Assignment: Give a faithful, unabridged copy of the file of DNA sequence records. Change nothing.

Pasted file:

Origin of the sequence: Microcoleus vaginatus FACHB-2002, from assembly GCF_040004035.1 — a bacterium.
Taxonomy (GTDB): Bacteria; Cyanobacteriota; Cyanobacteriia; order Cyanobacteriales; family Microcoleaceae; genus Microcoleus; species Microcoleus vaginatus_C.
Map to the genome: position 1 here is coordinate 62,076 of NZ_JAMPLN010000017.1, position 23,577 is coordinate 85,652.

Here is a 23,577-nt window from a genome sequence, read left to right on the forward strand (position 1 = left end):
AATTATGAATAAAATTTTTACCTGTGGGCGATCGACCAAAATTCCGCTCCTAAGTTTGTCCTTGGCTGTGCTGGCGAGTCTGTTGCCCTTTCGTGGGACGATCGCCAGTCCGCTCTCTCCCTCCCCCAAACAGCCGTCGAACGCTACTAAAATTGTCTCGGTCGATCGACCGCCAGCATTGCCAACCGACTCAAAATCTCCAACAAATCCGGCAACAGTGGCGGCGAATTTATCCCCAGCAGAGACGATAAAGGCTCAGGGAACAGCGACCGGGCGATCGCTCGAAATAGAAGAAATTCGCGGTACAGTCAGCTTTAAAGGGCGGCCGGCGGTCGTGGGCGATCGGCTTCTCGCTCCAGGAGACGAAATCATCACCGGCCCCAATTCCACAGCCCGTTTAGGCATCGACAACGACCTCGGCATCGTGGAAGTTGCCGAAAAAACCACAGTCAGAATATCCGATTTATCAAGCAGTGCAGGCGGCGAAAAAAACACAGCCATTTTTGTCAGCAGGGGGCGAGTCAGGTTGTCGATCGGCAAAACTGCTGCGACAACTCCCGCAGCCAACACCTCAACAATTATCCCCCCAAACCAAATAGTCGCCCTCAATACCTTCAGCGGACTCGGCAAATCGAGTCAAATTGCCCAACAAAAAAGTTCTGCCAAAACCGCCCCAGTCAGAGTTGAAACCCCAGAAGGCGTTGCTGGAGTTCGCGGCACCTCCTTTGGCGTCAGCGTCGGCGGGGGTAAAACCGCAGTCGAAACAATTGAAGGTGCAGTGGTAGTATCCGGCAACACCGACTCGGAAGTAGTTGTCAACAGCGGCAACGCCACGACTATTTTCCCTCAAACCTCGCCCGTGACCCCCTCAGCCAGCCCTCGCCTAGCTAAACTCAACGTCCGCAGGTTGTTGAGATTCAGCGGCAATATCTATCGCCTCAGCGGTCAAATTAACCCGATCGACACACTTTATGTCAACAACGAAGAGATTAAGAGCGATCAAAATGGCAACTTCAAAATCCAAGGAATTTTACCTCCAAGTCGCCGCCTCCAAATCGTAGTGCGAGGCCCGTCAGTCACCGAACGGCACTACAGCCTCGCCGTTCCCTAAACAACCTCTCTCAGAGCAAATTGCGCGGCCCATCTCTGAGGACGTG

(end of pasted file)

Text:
Origin of the sequence: Microcoleus vaginatus FACHB-2002, from assembly GCF_040004035.1 — a bacterium.
Taxonomy (GTDB): Bacteria; Cyanobacteriota; Cyanobacteriia; order Cyanobacteriales; family Microcoleaceae; genus Microcoleus; species Microcoleus vaginatus_C.
Map to the genome: position 1 here is coordinate 62,076 of NZ_JAMPLN010000017.1, position 23,577 is coordinate 85,652.

Here is a 23,577-nt window from a genome sequence, read left to right on the forward strand (position 1 = left end):
AATTATGAATAAAATTTTTACCTGTGGGCGATCGACCAAAATTCCGCTCCTAAGTTTGTCCTTGGCTGTGCTGGCGAGTCTGTTGCCCTTTCGTGGGACGATCGCCAGTCCGCTCTCTCCCTCCCCCAAACAGCCGTCGAACGCTACTAAAATTGTCTCGGTCGATCGACCGCCAGCATTGCCAACCGACTCAAAATCTCCAACAAATCCGGCAACAGTGGCGGCGAATTTATCCCCAGCAGAGACGATAAAGGCTCAGGGAACAGCGACCGGGCGATCGCTCGAAATAGAAGAAATTCGCGGTACAGTCAGCTTTAAAGGGCGGCCGGCGGTCGTGGGCGATCGGCTTCTCGCTCCAGGAGACGAAATCATCACCGGCCCCAATTCCACAGCCCGTTTAGGCATCGACAACGACCTCGGCATCGTGGAAGTTGCCGAAAAAACCACAGTCAGAATATCCGATTTATCAAGCAGTGCAGGCGGCGAAAAAAACACAGCCATTTTTGTCAGCAGGGGGCGAGTCAGGTTGTCGATCGGCAAAACTGCTGCGACAACTCCCGCAGCCAACACCTCAACAATTATCCCCCCAAACCAAATAGTCGCCCTCAATACCTTCAGCGGACTCGGCAAATCGAGTCAAATTGCCCAACAAAAAAGTTCTGCCAAAACCGCCCCAGTCAGAGTTGAAACCCCAGAAGGCGTTGCTGGAGTTCGCGGCACCTCCTTTGGCGTCAGCGTCGGCGGGGGTAAAACCGCAGTCGAAACAATTGAAGGTGCAGTGGTAGTATCCGGCAACACCGACTCGGAAGTAGTTGTCAACAGCGGCAACGCCACGACTATTTTCCCTCAAACCTCGCCCGTGACCCCCTCAGCCAGCCCTCGCCTAGCTAAACTCAACGTCCGCAGGTTGTTGAGATTCAGCGGCAATATCTATCGCCTCAGCGGTCAAATTAACCCGATCGACACACTTTATGTCAACAACGAAGAGATTAAGAGCGATCAAAATGGCAACTTCAAAATCCAAGGAATTTTACCTCCAAGTCGCCGCCTCCAAATCGTAGTGCGAGGCCCGTCAGTCACCGAACGGCACTACAGCCTCGCCGTTCCCTAAACAACCTCTCTCAGAGCAAATTGCGCGGCCCATCTCTGAGGACGTG